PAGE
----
Playing Follow the Leader With Industry Insiders
October 19, 2007 – by Richard Band
Over the past several months, I have been telling my readers that the stock market would put on its grand finale for 2007 during the fourth quarter. Well, the time is here, ladies and gentlemen, now that Ben Bernanke has lit the fuse! We may hear a couple of empty hisses in early October as this company or that announces less-than-stellar third-quarter earnings. But mark my words, as the month wears on, it will become clear as day that the market wants to be unleashed and shoot higher. I’m fully invested and ready to take off…and so are the titans of Wall Street!
While Ben Bernanke does his thing to rev up business activity (and indirectly, share prices), America’s corporate chieftains are already signaling that they think the September Fed rate cut will pay off. During the month of August alone, officers and directors of some of the nation’s publicly traded companies bought $465.5 million of their own stock—the highest monthly total since 1990.
Insider purchases don’t have to be large or flashy to be significant. In many cases, the mere fact that an insider is buying stock with his or her own money (rather than free stock via stock options) shows that the insider sees real value in the stock.
Historically, corporate insiders have shown an uncanny knack for scooping up their own stock near important market lows. When these guys swoop in, it’s usually a good idea for you and me to follow suit!
For instance, Time Warner Director Matthias Dopfner purchased 2,000 shares of Time Warner stock (NYSE: TWX) in early August at $18.94 a share. Now, that’s not a truck load of money, but it’s meaningful because Dopfner is the only insider at the media giant to have bought any shares on the open market in the past two years. I personally think it’s a good move. Times Warner is enjoying a robust earnings surge this year, and analysts expect profits for the next 12 months through December to jump 20% with another 15% increase on tap for 2008!
Buybacks: The Ultimate Insider Play
Except in rare cases, individual insider trades usually don’t affect the price of a company’s stock—the dollar amounts are simply too small to move the needle. But there’s one type of “insider” transaction that can make a huge impact on share price—and that’s when the company itself buys stock and retires it. As the supply of stock available for trading (the so-called “float”) shrinks, each surviving share becomes more valuable, other factors remaining equal. Think of a pie divided into fewer slices…everybody gets a bigger bite.
U.S. corporations have gone on a buyback rampage this year alone. According to Trim Tabs research service, the aggregate float for all listed companies shrank by $648.2 billion during the first eight months of 2007, a massive 53% increase over 2006.
On an annualized basis, float shrink through August equaled 4.0% of total market capitalization. That’s big stuff! At the current rate, it would take only 15 years for half the shares on the U.S. stock market to disappear entirely!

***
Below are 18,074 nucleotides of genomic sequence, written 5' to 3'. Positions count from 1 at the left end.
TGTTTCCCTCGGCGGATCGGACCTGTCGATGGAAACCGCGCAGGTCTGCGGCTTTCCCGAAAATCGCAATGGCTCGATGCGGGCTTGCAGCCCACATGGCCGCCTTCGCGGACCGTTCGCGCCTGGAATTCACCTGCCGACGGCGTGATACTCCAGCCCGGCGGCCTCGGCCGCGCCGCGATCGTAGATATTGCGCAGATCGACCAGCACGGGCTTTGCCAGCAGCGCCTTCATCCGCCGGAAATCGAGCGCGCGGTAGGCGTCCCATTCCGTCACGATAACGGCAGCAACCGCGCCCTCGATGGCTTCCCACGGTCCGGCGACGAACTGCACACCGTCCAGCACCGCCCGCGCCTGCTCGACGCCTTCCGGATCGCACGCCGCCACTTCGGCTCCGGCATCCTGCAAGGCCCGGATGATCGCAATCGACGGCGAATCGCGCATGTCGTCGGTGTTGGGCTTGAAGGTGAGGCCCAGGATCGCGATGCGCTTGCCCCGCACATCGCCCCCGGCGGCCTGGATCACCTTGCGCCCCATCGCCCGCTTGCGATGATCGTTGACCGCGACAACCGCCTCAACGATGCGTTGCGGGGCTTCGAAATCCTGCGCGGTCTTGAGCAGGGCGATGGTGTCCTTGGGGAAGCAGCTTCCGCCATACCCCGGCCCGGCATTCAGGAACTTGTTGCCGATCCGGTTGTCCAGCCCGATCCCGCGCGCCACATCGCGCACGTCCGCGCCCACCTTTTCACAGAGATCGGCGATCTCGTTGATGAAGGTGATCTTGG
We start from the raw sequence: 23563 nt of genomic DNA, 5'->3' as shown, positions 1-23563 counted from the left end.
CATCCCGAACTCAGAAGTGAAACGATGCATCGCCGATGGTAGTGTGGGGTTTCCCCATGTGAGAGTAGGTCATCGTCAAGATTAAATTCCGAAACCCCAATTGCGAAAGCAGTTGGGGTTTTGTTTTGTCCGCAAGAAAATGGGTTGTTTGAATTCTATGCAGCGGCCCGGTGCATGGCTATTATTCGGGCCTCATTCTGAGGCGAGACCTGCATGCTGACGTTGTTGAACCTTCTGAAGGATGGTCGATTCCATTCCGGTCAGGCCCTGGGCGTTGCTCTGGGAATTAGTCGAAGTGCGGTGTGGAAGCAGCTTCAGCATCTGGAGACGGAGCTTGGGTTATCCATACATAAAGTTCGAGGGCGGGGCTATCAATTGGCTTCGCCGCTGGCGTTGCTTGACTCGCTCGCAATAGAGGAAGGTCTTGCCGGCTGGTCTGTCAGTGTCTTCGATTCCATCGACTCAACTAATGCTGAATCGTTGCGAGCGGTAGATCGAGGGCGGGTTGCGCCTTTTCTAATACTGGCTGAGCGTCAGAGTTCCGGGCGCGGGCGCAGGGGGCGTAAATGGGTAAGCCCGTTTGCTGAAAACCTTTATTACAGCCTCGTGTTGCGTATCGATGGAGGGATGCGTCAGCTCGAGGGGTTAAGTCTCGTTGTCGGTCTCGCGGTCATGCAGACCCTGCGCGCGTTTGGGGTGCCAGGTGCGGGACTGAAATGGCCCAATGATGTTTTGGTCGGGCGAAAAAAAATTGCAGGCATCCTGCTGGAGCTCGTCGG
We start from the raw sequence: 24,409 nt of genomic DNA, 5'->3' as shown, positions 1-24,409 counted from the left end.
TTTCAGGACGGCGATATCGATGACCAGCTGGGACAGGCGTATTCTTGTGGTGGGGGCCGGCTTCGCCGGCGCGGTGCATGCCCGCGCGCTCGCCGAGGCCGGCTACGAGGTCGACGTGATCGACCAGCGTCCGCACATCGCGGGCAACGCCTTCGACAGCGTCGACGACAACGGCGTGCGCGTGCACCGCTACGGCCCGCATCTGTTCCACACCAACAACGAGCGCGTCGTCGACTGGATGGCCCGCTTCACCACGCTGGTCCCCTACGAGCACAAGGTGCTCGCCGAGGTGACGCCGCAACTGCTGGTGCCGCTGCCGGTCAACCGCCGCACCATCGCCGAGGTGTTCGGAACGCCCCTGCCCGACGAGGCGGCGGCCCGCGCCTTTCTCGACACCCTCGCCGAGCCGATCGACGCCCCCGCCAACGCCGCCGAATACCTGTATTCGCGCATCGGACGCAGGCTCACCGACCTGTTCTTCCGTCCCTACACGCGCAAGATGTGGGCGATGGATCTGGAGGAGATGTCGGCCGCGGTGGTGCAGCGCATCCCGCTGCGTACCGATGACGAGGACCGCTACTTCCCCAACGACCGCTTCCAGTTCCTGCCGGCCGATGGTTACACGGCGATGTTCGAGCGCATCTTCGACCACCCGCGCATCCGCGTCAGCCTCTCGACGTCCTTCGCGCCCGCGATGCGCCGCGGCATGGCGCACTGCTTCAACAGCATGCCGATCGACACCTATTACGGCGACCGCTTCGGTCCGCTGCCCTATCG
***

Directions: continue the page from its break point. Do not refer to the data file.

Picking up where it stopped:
Many companies prefer to do large buybacks while paying a small cash dividend. Why? The reason is simple. A dividend that pleases shareholders has to be paid out every quarter, while management can start or stop buybacks whenever the time seems ripe. This preference for buybacks is especially pronounced in the technology sector, where business conditions fluctuate widely.
Buying Opportunities Are Everywhere!
So who among the tech outfits is buying stock like crazy?
- Well this tech industry giant has certainly made headlines with its $40 billion repurchasing program. If you don’t already own this stock, now is a great time to dive in with both hands! Earnings growth is already accelerating and should pick up further in 2008 as this company works out the kinks in its brand-new operating system.
- This technology mega leader is making even more impressive strides. Since 2004, this maker of signaling processing chips that are now used in cell phones and digital TVs has retired an astounding 17% of its outstanding shares, even after allowing for new stock issued to employees through stock options. And this company is nearly debt-free. Best of all, earnings estimates for 2007 and 2008 are on the rise, and this stock is seriously cheap. Right now, it’s selling at nearly a 50% discount to its average price-earning ratio of the past five years.
- Even big utilities are gobbling up their own stock! During August and September, two insiders bought up a total of $407,000 worth of stock, with the last purchase occurring at $41.79. This major utility, which serves the northern and western Chicago suburbs, is finally recovering from an accounting scandal back in 2002, which damaged the company’s reputation more than its bottom line. Debt levels are modest, and I’m looking for a resumption of annual dividend increases next year.
It’s time to celebrate the Bernanke boom by following in the footsteps of the nation’s corporate insiders. If they have enough confidence in the Fed’s recent action, then you should, too! Don’t miss the opportunity to fill your basket with the stocks insiders love!
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